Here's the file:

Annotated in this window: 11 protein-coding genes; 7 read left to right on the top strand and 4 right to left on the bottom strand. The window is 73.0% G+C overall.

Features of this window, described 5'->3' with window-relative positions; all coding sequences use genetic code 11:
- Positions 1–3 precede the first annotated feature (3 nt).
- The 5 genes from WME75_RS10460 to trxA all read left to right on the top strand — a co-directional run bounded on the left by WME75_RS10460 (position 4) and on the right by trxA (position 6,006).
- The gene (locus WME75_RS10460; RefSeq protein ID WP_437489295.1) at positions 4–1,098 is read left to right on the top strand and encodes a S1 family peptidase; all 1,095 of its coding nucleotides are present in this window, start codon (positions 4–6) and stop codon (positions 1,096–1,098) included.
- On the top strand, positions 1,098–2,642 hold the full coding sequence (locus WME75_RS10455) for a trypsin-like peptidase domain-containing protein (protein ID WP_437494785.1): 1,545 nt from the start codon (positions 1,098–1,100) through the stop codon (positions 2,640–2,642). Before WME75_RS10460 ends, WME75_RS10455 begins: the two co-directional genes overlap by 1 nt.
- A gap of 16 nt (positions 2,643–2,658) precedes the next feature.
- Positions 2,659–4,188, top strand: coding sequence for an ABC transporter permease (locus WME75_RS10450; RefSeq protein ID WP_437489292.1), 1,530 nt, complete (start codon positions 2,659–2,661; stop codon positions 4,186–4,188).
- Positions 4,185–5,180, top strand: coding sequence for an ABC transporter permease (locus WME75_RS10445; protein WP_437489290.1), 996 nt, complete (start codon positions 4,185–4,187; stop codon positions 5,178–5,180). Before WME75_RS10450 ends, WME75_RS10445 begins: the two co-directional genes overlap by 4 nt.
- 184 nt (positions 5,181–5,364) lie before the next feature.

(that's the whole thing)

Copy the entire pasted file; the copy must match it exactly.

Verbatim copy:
Annotated in this window: 11 protein-coding genes; 7 read left to right on the top strand and 4 right to left on the bottom strand. The window is 73.0% G+C overall.

Features of this window, described 5'->3' with window-relative positions; all coding sequences use genetic code 11:
- Positions 1–3 precede the first annotated feature (3 nt).
- The 5 genes from WME75_RS10460 to trxA all read left to right on the top strand — a co-directional run bounded on the left by WME75_RS10460 (position 4) and on the right by trxA (position 6,006).
- The gene (locus WME75_RS10460; RefSeq protein ID WP_437489295.1) at positions 4–1,098 is read left to right on the top strand and encodes a S1 family peptidase; all 1,095 of its coding nucleotides are present in this window, start codon (positions 4–6) and stop codon (positions 1,096–1,098) included.
- On the top strand, positions 1,098–2,642 hold the full coding sequence (locus WME75_RS10455) for a trypsin-like peptidase domain-containing protein (protein ID WP_437494785.1): 1,545 nt from the start codon (positions 1,098–1,100) through the stop codon (positions 2,640–2,642). Before WME75_RS10460 ends, WME75_RS10455 begins: the two co-directional genes overlap by 1 nt.
- A gap of 16 nt (positions 2,643–2,658) precedes the next feature.
- Positions 2,659–4,188, top strand: coding sequence for an ABC transporter permease (locus WME75_RS10450; RefSeq protein ID WP_437489292.1), 1,530 nt, complete (start codon positions 2,659–2,661; stop codon positions 4,186–4,188).
- Positions 4,185–5,180, top strand: coding sequence for an ABC transporter permease (locus WME75_RS10445; protein WP_437489290.1), 996 nt, complete (start codon positions 4,185–4,187; stop codon positions 5,178–5,180). Before WME75_RS10450 ends, WME75_RS10445 begins: the two co-directional genes overlap by 4 nt.
- 184 nt (positions 5,181–5,364) lie before the next feature.